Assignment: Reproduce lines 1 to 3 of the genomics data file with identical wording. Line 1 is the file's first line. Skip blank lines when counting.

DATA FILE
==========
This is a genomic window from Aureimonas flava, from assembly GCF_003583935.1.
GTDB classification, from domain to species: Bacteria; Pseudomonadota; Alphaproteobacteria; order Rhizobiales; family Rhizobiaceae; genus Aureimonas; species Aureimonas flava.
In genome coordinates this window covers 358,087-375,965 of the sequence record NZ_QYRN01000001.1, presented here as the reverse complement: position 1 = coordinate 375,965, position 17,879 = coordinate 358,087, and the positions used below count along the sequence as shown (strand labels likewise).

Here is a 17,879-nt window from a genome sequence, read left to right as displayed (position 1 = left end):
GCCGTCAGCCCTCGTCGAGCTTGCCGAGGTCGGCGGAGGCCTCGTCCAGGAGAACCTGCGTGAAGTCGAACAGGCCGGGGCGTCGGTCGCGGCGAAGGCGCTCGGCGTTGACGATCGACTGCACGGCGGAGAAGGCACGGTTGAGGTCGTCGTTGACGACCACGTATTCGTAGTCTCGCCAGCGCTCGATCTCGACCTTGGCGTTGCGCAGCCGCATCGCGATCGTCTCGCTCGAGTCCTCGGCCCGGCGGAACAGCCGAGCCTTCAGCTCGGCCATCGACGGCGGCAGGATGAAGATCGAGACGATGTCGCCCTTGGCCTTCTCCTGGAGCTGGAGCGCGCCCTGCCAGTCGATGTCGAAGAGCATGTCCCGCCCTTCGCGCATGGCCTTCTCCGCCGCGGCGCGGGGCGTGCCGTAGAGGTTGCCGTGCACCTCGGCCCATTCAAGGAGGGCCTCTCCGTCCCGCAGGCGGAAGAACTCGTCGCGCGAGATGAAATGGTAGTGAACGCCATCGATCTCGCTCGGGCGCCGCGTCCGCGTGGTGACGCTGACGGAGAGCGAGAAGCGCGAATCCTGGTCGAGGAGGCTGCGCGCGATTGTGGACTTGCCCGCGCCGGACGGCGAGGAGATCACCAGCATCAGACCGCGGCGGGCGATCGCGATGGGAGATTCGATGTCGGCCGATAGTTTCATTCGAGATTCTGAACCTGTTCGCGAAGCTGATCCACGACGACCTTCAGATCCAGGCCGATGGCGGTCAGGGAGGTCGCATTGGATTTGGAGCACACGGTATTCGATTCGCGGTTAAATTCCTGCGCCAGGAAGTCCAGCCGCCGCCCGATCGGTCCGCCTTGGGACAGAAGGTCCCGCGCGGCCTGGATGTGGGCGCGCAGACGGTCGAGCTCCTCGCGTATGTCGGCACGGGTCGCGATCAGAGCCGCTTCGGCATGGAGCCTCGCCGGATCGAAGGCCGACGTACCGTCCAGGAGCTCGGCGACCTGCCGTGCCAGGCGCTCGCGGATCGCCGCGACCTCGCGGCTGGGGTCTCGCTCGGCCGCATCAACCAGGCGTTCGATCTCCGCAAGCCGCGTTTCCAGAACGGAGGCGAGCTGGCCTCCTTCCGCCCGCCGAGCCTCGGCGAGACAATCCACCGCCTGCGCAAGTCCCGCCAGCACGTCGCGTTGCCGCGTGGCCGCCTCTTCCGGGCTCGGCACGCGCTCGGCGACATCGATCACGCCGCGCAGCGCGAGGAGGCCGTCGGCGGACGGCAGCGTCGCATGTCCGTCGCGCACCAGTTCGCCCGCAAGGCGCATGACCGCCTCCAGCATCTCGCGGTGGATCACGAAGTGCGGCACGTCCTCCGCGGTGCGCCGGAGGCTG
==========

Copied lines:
This is a genomic window from Aureimonas flava, from assembly GCF_003583935.1.
GTDB classification, from domain to species: Bacteria; Pseudomonadota; Alphaproteobacteria; order Rhizobiales; family Rhizobiaceae; genus Aureimonas; species Aureimonas flava.
In genome coordinates this window covers 358,087-375,965 of the sequence record NZ_QYRN01000001.1, presented here as the reverse complement: position 1 = coordinate 375,965, position 17,879 = coordinate 358,087, and the positions used below count along the sequence as shown (strand labels likewise).